Portugal's parliament has approved a plan to hike taxes and cut salaries and welfare benefits next year in a bid to reverse waning market confidence in its public finances.
Lisbon's high debt and low growth have alarmed investors, fuelling speculation it may be the next European country to need a bailout after Greece and Ireland.
The government insists it won't need financial rescue, saying the austerity measures will restore fiscal health.
The measures carried a political cost for the minority Socialist government which managed to pass the plan only after negotiating its content with the main opposition party. All other parties voted against it.
Investors worry that Portugal could be the next European country to need a bailout because of its high debt and low growth. To keep the rot from spreading to the much larger neighbour Spain, some believe Portugal should take money earlier rather than later.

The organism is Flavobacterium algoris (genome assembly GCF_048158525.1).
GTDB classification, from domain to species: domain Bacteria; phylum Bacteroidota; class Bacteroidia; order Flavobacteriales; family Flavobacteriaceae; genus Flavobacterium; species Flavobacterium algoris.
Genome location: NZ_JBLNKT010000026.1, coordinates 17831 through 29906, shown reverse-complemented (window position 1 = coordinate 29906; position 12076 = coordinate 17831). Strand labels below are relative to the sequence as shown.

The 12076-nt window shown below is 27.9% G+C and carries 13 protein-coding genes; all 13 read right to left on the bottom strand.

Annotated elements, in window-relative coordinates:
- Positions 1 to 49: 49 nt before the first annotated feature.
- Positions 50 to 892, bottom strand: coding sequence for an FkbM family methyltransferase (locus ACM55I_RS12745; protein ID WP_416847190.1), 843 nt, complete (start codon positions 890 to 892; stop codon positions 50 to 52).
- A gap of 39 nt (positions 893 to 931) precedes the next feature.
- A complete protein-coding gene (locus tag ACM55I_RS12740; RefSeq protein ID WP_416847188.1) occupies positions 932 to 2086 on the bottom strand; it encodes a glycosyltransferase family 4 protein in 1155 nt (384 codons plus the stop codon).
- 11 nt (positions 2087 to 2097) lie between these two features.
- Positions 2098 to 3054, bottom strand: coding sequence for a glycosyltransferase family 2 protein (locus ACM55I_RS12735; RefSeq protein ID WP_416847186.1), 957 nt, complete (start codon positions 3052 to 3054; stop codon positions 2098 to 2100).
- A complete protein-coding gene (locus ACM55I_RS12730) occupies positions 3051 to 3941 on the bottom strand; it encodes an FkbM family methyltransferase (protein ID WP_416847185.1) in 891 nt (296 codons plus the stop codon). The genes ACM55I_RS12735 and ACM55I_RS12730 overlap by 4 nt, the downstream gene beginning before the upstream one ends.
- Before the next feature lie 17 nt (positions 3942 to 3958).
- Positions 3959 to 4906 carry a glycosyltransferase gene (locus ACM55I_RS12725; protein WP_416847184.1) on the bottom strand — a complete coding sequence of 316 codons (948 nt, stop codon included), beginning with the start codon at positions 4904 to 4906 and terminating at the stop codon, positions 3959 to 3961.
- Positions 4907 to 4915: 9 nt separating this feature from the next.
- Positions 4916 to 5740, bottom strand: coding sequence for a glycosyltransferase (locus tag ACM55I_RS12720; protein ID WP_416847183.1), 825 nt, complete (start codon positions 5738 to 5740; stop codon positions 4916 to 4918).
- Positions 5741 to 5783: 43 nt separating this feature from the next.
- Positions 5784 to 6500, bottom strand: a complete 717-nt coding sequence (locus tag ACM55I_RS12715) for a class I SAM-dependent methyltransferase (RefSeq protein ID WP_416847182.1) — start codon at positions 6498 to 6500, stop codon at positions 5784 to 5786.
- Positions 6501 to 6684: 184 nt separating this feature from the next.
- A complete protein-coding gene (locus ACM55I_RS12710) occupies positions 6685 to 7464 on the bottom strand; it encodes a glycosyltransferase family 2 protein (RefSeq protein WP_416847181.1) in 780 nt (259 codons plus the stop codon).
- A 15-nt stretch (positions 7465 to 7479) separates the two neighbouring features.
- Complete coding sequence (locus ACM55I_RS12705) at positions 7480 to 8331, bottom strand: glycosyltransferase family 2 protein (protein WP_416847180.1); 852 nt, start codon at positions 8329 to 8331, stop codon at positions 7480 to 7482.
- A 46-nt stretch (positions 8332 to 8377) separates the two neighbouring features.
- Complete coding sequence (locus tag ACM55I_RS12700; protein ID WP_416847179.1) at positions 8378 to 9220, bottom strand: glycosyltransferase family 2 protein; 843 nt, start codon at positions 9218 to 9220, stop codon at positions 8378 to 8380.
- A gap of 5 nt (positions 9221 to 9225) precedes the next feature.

Finance minister Fernando Teixeira dos Santos said today that a bailout was not Portugal's "political option" and that the austerity measures would place the country on the path to fiscal health. The government has repeatedly said in recent times it does not want or need assistance.
The austerity plan, to be introduced in January, aims to drive the deficit down to 4.6% of GDP next year from an estimated 7.3% this year. Last year the deficit stood at 9.6% - the fourth highest in the eurozone after Greece, Ireland and Spain.
Mr Teixeira dos Santos said he reckoned Portugal has six months to show markets it is able to bring its spending under control.
"We have to restore market confidence and to do that we have not only to set targets ... but also show results," he was quoted as saying.
Prime minister Jose Socrates said in a brief statement after parliament approved the government's 2011 spending plan that the country had "no alternative at all" to the belt-tightening policy.
"We must make this effort," Mr Socrates said.